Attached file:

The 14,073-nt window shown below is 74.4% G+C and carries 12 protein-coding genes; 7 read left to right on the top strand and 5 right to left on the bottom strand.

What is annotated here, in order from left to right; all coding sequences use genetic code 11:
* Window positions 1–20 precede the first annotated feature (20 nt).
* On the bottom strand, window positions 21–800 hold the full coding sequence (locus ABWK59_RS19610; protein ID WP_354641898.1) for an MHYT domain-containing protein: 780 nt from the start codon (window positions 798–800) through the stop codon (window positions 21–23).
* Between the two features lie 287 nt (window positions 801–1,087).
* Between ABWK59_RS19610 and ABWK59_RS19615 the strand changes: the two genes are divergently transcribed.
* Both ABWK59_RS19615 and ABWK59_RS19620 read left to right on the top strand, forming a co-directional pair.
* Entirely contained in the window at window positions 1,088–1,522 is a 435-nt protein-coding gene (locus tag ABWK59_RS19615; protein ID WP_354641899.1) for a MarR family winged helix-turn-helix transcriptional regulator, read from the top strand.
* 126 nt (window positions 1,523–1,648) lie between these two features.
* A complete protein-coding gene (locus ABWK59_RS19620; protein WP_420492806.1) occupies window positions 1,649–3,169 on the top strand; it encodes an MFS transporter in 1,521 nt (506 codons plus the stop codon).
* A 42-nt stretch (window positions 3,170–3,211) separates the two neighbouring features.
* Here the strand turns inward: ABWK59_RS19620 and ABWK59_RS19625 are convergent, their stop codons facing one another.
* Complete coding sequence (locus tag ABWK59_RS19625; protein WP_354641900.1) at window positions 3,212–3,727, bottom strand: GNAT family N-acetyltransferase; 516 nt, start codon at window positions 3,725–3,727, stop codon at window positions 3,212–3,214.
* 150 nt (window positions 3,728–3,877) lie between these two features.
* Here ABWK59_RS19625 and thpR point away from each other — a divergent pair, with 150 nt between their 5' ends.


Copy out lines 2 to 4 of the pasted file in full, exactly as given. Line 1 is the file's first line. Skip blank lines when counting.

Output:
What is annotated here, in order from left to right; all coding sequences use genetic code 11:
* Window positions 1–20 precede the first annotated feature (20 nt).
* On the bottom strand, window positions 21–800 hold the full coding sequence (locus ABWK59_RS19610; protein ID WP_354641898.1) for an MHYT domain-containing protein: 780 nt from the start codon (window positions 798–800) through the stop codon (window positions 21–23).